April 13, 2021

Measuring the performance of our biathlon model Part 1

Last week we received feedback in the form of some comments underneath the preview of one of the last races of the 2020-21 season. One of our readers indicated that even if he liked our previews and our race simulations, he was unimpressed by the accuracy of our race predictions:

“I have enjoyed checking your previews this season. Your website is the only I know who is doing something like that for biathlon. I think it is creative and good looking, however I am not impressed with the accuracy of your predictions. I think your simulation which makes those predictions is not very good. But thanks for launching these previews anyway. Wish you to improve before the next season.”

As we value feedback highly, we naturally engaged in a discussion about the quality of our predictions. The original poster followed up by highlighting that:

“Bob Voulgaris who is well known for computer simulations of basketball, once said something along the lines of:

“Simulations not capable of beating the betting markets are not very valuable.”

I am confident that your biathlon simulations are incapable of beating the betting markets. You should not get too disheartened by this, even a huge website like 538 who probably have a lot more sophisticated simulations than what you have made, have been shown to not even be close to beating the betting markets.”

Knowing how much work has gone into building the model which is running our simulations we were surprised by the criticism. However being able to outperform the betting markets is a very tall order. To show an ability to profitably exploit the betting markets is a bar few models, used for previewing sport events on a public platform, will ever be able to clear.

Based on the above it is easier to understand where the original poster is coming from. Furthermore he is right about FiveThirtyEight. It is a website with truly a lot of traffic. Services like SEMrush and Similarweb indicates monthly traffic of some ten million and for some months even a lot more.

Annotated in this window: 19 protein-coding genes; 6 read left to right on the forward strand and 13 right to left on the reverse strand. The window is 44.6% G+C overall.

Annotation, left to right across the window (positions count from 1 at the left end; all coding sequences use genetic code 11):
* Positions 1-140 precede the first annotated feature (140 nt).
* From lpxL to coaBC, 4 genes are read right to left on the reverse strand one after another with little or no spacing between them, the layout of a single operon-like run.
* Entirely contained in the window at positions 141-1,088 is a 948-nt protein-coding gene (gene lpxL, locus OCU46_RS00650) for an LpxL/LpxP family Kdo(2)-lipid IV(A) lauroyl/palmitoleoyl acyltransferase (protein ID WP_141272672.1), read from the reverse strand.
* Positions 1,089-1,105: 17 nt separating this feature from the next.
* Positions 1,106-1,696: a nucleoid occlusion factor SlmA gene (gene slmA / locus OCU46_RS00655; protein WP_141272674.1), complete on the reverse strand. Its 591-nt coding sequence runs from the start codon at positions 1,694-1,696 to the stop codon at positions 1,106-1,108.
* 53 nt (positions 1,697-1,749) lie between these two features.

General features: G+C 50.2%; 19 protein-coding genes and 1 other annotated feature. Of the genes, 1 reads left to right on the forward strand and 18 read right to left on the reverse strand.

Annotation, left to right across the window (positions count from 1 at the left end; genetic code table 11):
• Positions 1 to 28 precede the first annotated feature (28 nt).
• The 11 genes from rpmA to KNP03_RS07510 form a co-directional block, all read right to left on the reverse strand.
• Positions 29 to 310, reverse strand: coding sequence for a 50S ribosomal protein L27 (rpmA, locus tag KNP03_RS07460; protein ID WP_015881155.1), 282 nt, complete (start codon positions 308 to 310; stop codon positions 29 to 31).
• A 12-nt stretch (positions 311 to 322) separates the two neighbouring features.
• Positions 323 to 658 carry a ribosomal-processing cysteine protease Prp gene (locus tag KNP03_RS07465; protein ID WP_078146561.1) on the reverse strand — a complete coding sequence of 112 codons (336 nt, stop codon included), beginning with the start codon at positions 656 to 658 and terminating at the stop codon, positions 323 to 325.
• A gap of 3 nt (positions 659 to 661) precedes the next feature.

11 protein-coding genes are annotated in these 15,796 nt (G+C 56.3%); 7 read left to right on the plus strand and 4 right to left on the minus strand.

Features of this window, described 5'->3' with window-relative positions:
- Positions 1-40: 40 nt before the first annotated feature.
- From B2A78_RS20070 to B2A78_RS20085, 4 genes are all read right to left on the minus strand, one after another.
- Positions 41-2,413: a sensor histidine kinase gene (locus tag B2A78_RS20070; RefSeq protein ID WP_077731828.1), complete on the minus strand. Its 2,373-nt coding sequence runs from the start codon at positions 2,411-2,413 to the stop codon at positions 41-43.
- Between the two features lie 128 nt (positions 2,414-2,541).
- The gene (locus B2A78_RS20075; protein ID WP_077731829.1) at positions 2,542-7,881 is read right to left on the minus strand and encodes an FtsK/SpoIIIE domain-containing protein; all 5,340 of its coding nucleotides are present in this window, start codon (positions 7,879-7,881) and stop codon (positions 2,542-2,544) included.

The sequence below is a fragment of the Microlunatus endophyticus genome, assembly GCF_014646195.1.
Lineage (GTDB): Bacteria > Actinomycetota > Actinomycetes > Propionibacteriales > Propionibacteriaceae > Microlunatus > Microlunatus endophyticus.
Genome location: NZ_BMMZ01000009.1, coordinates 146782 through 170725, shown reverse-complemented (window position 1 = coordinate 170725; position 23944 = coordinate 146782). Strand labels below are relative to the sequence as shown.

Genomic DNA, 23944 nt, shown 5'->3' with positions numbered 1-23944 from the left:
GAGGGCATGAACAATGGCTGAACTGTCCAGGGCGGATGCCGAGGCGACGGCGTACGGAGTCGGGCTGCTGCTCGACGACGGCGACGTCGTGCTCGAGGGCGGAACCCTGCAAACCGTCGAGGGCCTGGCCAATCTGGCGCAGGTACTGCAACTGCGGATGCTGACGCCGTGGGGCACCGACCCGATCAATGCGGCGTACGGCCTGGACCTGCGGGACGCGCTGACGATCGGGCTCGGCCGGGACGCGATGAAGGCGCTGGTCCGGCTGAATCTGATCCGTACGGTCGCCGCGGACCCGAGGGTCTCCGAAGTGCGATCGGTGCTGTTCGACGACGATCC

Considering the resources at FiveThirtyEight’s disposal I suspect that our reader can be correct and that their models can be more sophisticated than our biathlon model. It has been clearly established multiple times that FiveThirtyEight’s forecast are both well calibrated and able to achieve high Brier scores, which proves that their predictions are far superior to unskilled guesses. Even so FiveThirtyEight’s forecasts are still far from able of beating the betting markets.

The below paragraphs from the above article is informative:

“Combining an historical Pinnacle closing odds database with the implied probabilities made available by FiveThirtyEight, I put together a sample of 16,635 matches from European soccer leagues played between 12th August 12, 2016 and March 31, 2019, for a total of 49,905 home/draw/away odds pairs.

On 20,093 occasions, Pinnacle’s closing odds were longer than those implied by FiveThirtyEight’s probability forecasts. The average superiority of those odds (average 4.12) was 16.2%, implying that had we bet those odds to level stakes we should have made a profit of about 16.2% assuming FiveThirtyEight’s odds, on average, to be an accurate or efficient reflection of the ‘true’ odds. In fact, they showed a loss of -6.0%, worse than the -4.3% loss betting all 49,905 prices (although not statistically significantly so).”

Betting what FiveThirtyEight’s models indicated as value bets, did not only fail to win. It lost even more than betting all outcomes for every match would have done. In all likelihood betting random outcomes would have lost you a lot less than betting what FiveThirtyEight’s models indicated were value bets.

Still I think few people would have the audacity to claim that FiveThirtyEight’s models are crap, I think the models are good, just that the task, of showing a profit betting, is monumental.

The next article in this series we will cover how we obtained the odds needed to assess the performance of our model during the 2020-21 biathlon season.

Mathis Brorstad

Mathis Brorstad

Mathis Brorstad is a Norwegian freelance writer. He is mainly covering Athletics, Biathlon and other Winter Sports. In the past he has done work on odds and probabilities.

View all posts by Mathis Brorstad →

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